Ever since Instagram began its meteoric rise into social media superstardom, companies have sought to use the photo sharing platform to promote their brands. The New Yorker magazine has spent the past six months using the service to broadcast images found in its issues.
The photo sharing has been good, but not great, for the business: the @newyorkermag account only boasts about 2,500 followers. Seeing this, they’ve decided to try a new experiment: instead of having its public relations department handle photo sharing, they’re putting it directly in then hands of the photographers creating the images. Read more…
The latest issue of Sports Illustrated magazine features 18 baseball photographs by sports photographer Brad Mangin across 6 of the opening pages. Not just any photographs, mind you, Instagram photos. Mangin has an interesting blog post on how the whole process happened:
By the time the regular season opened in April I felt like I was shooting baseball for the first time ever, through the lens of my iPhone and the square format of Instagram. I wrote a blog post for The Photo Brigade entitled “I Love My New Camera.” I wasn’t kidding! I started looking at everything with a fresh set of eyes from the moment I walked onto the fields in Oakland and San Francisco about three hours before each game. It was like I was a newborn photographer seeing things for the first time.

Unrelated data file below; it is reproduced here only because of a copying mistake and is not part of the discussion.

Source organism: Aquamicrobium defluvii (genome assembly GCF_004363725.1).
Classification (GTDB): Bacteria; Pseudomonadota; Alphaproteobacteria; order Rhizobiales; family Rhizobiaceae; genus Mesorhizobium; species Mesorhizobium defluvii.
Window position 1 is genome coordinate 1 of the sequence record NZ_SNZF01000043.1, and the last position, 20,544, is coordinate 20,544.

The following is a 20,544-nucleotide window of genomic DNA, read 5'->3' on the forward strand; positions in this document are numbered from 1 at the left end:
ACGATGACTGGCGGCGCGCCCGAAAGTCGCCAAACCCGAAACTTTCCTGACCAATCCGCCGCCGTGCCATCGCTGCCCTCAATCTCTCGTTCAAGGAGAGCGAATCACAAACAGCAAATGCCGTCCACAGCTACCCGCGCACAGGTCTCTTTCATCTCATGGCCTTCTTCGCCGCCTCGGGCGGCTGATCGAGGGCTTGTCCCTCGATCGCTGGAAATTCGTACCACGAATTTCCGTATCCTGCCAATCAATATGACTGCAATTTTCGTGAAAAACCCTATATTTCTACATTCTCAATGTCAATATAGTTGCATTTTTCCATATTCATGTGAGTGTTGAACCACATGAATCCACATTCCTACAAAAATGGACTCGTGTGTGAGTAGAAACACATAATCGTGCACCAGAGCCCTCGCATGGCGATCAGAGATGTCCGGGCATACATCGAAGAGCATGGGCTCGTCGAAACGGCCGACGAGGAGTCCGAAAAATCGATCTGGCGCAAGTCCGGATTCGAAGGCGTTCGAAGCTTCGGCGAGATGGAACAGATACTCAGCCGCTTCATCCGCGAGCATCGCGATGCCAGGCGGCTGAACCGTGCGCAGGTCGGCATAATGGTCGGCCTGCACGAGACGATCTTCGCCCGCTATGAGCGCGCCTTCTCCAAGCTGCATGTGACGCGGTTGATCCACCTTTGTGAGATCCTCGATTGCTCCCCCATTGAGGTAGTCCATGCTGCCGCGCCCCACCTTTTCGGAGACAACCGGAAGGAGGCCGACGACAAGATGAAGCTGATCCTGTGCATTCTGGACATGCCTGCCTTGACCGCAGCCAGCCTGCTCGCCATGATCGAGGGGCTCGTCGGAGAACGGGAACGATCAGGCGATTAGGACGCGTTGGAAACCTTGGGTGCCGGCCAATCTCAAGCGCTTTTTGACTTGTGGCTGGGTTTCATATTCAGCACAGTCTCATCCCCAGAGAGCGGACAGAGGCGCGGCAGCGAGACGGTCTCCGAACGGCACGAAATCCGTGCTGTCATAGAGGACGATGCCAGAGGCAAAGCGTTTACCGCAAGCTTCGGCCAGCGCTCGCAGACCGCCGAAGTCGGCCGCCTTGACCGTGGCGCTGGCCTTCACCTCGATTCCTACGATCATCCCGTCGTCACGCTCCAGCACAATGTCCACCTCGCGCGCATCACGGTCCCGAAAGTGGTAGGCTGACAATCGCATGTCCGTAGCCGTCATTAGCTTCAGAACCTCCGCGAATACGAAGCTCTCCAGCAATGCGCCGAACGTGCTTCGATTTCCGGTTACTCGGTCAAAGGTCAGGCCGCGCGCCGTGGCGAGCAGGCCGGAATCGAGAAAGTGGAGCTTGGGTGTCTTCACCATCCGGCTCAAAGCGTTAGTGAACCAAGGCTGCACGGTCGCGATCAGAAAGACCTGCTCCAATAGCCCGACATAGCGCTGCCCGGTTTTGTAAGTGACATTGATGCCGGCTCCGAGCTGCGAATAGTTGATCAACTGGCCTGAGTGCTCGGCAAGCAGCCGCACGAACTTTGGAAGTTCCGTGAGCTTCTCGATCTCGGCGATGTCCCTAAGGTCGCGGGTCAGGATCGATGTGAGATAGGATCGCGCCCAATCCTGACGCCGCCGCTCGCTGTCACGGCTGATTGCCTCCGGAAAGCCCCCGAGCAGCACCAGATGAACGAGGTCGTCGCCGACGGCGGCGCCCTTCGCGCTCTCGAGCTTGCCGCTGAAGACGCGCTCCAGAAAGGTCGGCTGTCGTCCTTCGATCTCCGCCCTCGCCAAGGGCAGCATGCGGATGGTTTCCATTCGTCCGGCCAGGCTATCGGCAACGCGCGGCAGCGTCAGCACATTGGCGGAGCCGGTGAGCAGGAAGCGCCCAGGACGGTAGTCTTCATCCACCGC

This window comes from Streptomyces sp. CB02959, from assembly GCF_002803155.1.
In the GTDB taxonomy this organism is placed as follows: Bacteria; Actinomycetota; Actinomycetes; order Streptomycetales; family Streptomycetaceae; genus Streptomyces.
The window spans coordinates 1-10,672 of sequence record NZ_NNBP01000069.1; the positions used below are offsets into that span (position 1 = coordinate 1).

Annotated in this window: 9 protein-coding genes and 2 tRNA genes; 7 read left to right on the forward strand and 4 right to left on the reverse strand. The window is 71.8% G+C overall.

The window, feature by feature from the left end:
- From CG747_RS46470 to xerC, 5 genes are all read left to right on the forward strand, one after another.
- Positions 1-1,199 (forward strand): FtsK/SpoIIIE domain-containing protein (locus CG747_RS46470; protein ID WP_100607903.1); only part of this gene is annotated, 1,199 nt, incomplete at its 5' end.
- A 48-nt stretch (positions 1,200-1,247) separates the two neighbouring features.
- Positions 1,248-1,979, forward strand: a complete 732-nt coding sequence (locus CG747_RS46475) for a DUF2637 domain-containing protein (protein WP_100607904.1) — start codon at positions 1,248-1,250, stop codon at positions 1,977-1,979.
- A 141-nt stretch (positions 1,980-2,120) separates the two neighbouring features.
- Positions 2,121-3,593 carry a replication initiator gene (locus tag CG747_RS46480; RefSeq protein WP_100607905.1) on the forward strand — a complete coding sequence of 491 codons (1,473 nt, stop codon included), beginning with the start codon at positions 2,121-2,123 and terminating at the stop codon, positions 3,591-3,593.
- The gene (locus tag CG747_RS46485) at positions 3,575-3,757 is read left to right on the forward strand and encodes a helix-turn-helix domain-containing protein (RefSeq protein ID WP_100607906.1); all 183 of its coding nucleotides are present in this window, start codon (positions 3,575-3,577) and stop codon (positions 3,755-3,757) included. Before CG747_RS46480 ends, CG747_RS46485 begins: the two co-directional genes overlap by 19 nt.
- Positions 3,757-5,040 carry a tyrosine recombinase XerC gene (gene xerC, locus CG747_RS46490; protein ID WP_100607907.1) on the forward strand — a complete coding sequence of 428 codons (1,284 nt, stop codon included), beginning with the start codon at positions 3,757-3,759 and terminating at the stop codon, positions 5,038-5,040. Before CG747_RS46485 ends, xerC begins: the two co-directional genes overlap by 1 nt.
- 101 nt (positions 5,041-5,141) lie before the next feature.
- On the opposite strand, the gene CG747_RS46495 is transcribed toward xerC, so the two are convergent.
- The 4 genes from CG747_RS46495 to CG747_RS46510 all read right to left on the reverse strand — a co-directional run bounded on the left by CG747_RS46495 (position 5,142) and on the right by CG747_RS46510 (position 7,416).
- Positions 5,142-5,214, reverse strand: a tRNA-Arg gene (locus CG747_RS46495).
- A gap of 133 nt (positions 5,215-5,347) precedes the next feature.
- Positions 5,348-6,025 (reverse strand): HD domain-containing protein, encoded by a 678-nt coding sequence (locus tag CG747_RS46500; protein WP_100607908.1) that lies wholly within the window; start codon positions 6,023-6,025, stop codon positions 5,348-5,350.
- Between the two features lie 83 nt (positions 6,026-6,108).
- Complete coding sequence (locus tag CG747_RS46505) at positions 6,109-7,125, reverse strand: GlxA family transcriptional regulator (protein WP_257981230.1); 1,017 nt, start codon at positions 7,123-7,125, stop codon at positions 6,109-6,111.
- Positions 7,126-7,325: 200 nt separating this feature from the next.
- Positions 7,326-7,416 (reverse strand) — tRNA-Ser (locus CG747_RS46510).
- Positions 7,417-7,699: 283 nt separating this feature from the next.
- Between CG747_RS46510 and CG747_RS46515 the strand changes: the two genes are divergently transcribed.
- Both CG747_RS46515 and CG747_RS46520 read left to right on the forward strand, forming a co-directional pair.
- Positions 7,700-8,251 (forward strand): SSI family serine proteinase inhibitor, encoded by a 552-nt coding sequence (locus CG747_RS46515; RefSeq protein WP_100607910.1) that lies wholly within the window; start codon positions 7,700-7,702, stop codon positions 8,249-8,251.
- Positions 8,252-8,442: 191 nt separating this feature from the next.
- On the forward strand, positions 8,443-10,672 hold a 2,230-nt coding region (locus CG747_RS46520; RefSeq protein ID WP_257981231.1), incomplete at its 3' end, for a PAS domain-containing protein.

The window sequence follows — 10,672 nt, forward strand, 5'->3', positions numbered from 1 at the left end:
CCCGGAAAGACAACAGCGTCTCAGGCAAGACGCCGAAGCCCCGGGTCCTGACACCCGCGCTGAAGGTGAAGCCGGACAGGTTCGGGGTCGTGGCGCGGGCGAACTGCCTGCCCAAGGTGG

I was naturally drawn to the dugouts where I found many baseball-related pieces of equipment that made for good pictures. By the time the players came out and sat in the dugouts before the games I was ready to try and capture them getting ready. At first I felt pretty strange not using my Canon EOS-1 Mark IV and shooting with my iPhone instead. I eventually became more comfortable and started getting some pictures of the ball players that I liked.
PIX magazine is a newly launched digital magazine that has women photographers in mind.
But the writers at Jezebel — and at least one female photojournalist who wrote in with a tip about the magazine — are a bit miffed over the content, which they say is “full of lady stereotypes”. Read more…
It’s common knowledge that models in magazines are Photoshopped to look the way that they do — often to the detriment of the young girls that aspire to have these computer generated figures — but for the most part protests have come in the form of ad campaigns like Dove’s Campaign for Real Beauty. But in the past couple of weeks, 14-year-old Julia Bluhm decided to take a different approach. Read more…
Here’s a good example of why photographers should think about carrying liability insurance: Art + Auction magazine is being sued for $300,000 by art collector Corice Amran after its photographers accidentally knocked over a 2,630-year-old Nigerian Nok statue. The magazine was photographing the terracotta statue — the oldest known figurative sculpture south of the Sahara — at Amran’s house in May 2011 when the photographers decided to pick it up and move it to the opposite side of the room. According to the lawsuit,
During the photographers’ move of the Nok figure, the Nok figure fell onto the floor and was smashed into a myriad of pieces, cannot be restored and is a total loss. Defendant, through the photographers, acted negligently and without the due care necessary with respect to the Nok figure, particularly in light of its rarity, value and fragility. As the result of defendant’s negligence, the 2,630-year-old Nok figure owned by plaintiff was destroyed.